Healthcare-NOW grieves the brutal deaths of George Floyd, Breonna Taylor, Tony McDade, and Trayford Pellerin at the hands of police. They are just the latest victims in a despairingly familiar pattern of state-sanctioned violence against Black, Indigenous, and People of Color (BIPOC). Police brutality is just one manifestation of the racism in our criminal justice system, a system which has overpoliced poor and BIPOC communities; disproportionately punished BIPOC in the pretrial, bail, and sentencing systems; and resulted in the financial and civic disenfranchisement of those churned through it. We stand firmly in solidarity with calls to Defund the Police, Abolish ICE, and confront the living legacy of white supremacy more broadly in every place it shows up, including our education, immigration, housing, economic, healthcare systems, and in society at large.

Racism is a major reason that the United States didn’t establish a universal, public National Health Service during the mid-century, as our peers in Europe did. Modern medicine’s legacy of eugenics, discrimination, and medical experimentation on BIPOC, incarcerated, and detained communities reverberates today. Our healthcare system is particularly failing those who are affected by intersecting systems of oppression, based on race as well as immigration status, mental health needs, or gender identity. Our healthcare system remains “a textbook example of institutional racism—a system that looks ‘neutral’ but that produces and reproduces the racial inequalities of the labor market.” We commit to challenging the white supremacy that has upheld our system of racial capitalism, and specifically, corporate healthcare, for too long at the expense of too many lives lost needlessly. 

Medicare for All is a racial equity project. Providing every resident, regardless of documentation status, comprehensive cradle-to-grave coverage, financed through a system of progressive taxation, would mean stable and consistent access to health services, thereby reducing racial and socioeconomic healthcare access disparities. Reproductive justice - from abortion access to guaranteed quality preconception care for all mothers and birthing persons - is inequitable under the current system, disproportionately withheld from women and BIPOC women in particular. Similarly, systemic barriers to mental healthcare disproportionately affect BIPOC communities, iniquities that have been amplified this year as the COVID crisis has become, for many, a mental health crisis as well. 

Equitable planning of the healthcare system would enable us to address issues such as safe staffing ratios, medical deserts, and underfunded hospitals and clinics, all of which disproportionately impact communities of color, and rural and low-income communities. Instead of hospitals closing or being sold to the highest bidder, struggling facilities would thrive with adequate funding based on community need rather than profitability.

Single-payer healthcare reform is necessary. But by itself, Medicare for All won’t address many of the inequities that impact health outcomes. Racial discrimination, which has been repeatedly linked to high blood pressure, higher stress hormones, higher maternal and infant mortality, and myriad other physical conditions that impact ones life expectancy and quality of life, won’t be resolved through more equal access to healthcare services. A history of racist policies in housing, education and other areas that exist outside of the health insurance system further impact the health of Black and Brown patients. We recognize that racism and inequality have played a major role in producing vastly different COVID-19 outcomes, with up to three times higher rates of infection and deaths in Black and communities of color. Many had to place themselves at risk at work just to keep health insurance for their families, and this false choice may have come at the cost of their own life or the life of a loved one.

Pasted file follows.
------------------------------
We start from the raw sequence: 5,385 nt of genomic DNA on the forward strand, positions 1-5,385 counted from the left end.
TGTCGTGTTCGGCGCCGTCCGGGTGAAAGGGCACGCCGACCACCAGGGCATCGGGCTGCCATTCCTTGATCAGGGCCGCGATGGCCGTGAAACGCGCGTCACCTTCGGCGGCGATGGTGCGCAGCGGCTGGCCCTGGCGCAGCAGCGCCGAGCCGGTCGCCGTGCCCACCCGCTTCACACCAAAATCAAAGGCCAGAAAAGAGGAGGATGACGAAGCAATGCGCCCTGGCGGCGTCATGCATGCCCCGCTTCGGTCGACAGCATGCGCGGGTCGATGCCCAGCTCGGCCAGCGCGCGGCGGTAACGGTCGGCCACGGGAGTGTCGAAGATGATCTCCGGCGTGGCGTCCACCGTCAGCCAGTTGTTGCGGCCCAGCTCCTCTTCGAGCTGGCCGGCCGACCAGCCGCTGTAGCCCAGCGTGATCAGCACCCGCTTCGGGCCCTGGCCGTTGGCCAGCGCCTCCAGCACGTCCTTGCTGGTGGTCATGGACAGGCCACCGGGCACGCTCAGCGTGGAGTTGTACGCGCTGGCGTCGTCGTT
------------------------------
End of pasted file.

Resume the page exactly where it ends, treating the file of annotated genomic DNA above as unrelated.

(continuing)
Single-payer healthcare reform also can’t address the toxic stress experienced by BIPOC patients and immigrants and the poorer care they receive because of the biases held by medical providers themselves. Additionally, BIPOC are vastly underrepresented among physicians, making it much more difficult for people of color to find a physician from their community. While Medicare for All can help by providing the same reimbursement rates and incentives for each and every patient, it will not stop many instances of provider bias or mistreatment and the distrust and harm that is created as a result.

 This is why it’s so necessary for advocates of Medicare for All to stand in solidarity with the interlocking movements to Defund ICE and the police, Fight for 15 and other workers’ rights campaigns, a right to housing, water, and other basic determinants of health.

Healthcare-NOW commits to standing in solidarity with the broader fight for racial justice and racial equity in the United States - we will turn up and turn out for allied movements. We also commit to addressing racial equity within our own organization, and in the work we carry out nationally. We will launch a free online training on racial equity and healthcare, for use by our activists and trainers at our local affiliates. Every HCN staff member and volunteer will be trained. We will apply a racial equity lens to our hiring decisions and organizing priorities, and pro-actively work to center activists who might otherwise be marginalized within our movement. Finally, we will work to support our local affiliates in making these same commitments.